Pap putting up big stats, despite tough year

Pap putting up big stats, despite tough year

BOSTON -- In many ways, the fifth full season of Jonathan Papelbon's career has been the toughest. The statistics show a career high of seven blown saves and an ERA of 3.86, which is a spike of more than two runs from the career mark (1.84) the righty had entering this season.

It is as if Papelbon set unfair standards for himself, because the season he's having is still one many closers would take.

His 36 saves are the fourth-highest total in the American League, trailing only Tampa Bay's Rafael Soriano (43), Kansas City's Joaquin Soria (40) and Texas' Neftali Feliz (37). In 63 innings, Papelbon has 70 strikeouts. Opponents are hitting just .218 against him.

What does Red Sox manager Terry Francona think of the year his closer is having?

"A couple of things," Francona said. "It's a little tougher to answer that question after last night, because his ERA went up. He's still fourth in the league in saves. There's a lot that Pap does. He's just had [lapses], whether you called them hiccups or inconsistencies, and his walks are up, which has made his innings harder."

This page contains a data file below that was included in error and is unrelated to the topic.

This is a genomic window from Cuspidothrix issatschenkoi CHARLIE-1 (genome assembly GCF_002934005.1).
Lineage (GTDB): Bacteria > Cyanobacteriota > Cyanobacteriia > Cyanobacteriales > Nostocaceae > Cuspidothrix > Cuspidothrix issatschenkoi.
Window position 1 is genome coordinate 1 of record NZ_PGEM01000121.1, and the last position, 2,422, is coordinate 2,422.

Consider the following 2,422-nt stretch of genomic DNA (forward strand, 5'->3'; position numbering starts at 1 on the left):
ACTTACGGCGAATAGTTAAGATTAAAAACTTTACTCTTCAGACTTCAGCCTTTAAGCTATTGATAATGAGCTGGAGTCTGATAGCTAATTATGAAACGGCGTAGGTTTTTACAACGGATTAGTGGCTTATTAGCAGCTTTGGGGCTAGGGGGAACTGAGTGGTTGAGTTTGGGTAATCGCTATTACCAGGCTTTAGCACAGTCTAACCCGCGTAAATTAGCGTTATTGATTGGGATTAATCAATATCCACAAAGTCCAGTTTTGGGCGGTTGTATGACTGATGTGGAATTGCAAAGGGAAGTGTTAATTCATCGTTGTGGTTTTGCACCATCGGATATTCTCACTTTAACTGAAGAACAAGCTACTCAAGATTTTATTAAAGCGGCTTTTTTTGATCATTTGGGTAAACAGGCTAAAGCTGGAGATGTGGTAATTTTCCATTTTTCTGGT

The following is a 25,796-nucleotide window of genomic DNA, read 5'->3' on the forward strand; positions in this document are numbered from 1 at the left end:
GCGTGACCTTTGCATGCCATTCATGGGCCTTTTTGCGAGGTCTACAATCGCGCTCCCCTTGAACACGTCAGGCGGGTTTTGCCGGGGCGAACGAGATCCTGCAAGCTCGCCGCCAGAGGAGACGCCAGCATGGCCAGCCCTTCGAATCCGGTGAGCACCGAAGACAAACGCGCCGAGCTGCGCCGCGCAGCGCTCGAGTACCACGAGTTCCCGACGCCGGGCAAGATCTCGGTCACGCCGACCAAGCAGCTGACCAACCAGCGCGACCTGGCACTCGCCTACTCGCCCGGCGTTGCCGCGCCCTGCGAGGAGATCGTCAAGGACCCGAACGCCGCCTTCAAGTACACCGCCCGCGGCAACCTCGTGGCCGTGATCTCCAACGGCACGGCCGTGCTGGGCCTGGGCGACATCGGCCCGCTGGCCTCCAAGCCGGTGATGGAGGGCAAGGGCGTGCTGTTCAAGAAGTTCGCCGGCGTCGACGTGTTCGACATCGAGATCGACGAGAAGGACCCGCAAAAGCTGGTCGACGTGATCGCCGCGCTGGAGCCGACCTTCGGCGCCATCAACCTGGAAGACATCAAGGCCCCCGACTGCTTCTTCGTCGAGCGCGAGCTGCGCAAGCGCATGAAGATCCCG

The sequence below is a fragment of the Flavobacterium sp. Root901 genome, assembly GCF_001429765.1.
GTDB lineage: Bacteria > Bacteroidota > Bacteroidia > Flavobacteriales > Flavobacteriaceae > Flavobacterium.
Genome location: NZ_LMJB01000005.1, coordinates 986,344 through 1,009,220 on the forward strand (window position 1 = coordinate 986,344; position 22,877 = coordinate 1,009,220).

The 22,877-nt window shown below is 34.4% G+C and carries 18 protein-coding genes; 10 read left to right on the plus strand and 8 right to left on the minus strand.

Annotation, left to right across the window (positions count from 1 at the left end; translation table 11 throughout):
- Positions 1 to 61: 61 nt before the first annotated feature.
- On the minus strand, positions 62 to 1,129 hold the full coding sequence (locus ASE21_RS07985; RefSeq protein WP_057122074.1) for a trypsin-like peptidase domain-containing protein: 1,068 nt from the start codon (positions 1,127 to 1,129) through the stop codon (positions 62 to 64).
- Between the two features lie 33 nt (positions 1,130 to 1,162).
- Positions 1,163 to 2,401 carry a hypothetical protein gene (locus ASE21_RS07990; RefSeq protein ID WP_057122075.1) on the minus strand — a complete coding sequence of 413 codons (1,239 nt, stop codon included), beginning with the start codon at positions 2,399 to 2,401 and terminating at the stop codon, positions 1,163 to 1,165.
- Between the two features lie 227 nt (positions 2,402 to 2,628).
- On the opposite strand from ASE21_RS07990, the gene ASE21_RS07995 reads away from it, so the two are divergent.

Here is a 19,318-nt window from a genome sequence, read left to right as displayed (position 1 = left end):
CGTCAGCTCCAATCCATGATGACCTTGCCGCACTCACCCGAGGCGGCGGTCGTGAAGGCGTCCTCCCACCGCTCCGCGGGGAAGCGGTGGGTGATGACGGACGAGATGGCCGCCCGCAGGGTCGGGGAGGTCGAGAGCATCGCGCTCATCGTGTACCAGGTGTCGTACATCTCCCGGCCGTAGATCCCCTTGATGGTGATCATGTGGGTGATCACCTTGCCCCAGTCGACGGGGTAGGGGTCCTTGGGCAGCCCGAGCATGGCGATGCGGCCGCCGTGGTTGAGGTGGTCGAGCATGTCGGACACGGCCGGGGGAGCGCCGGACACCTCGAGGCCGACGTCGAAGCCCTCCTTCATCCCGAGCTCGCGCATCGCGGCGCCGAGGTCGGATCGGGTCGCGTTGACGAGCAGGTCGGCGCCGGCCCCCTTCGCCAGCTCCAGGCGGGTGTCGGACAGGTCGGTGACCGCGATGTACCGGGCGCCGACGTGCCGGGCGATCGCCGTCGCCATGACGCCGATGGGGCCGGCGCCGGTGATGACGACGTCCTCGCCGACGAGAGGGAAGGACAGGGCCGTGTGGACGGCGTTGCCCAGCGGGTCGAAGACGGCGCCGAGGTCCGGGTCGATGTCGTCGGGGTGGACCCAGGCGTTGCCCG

Papelbon, who tossed a scoreless inning in another non-save situation in Wednesday's 6-1 win, says that there have been no physical problems to cause the decline of his numbers.

"No question, no question," said Papelbon. "I feel stronger at this point in the season than I have in the last five or six years. That's a good sign for me."

The life is still very much there on Papelbon's pitches. The problem has been command.

"His split has come and gone from time to time, which I think has made his work harder," Francona said. "But I don't think there's anything out there to think, 'OK, he can't do it, he's throwing 87 [mph], he's nursing it up there.' We've talked about setting the bar higher. He's certainly not there right now, statistically. But that doesn't mean he can't be really good."

While the natural inclination for talk-show callers would be to suggest that Daniel Bard supplant Papelbon as the closer, Francona hasn't thought along those lines.

"And I also don't think that you immediately take that guy out of that role for a couple of reasons," Francona said. "One is it upsets what you've got, and the other one is that the guy everyone is complaining about, where do you think he's going to pitch? If you take your closer and make him your setup guy, all the people you don't want him to face, he's coming in with men on [base]. It's sort of a backwards [theory]. You better have a good closer and good rest of your bullpen. If you're short, you get exposed."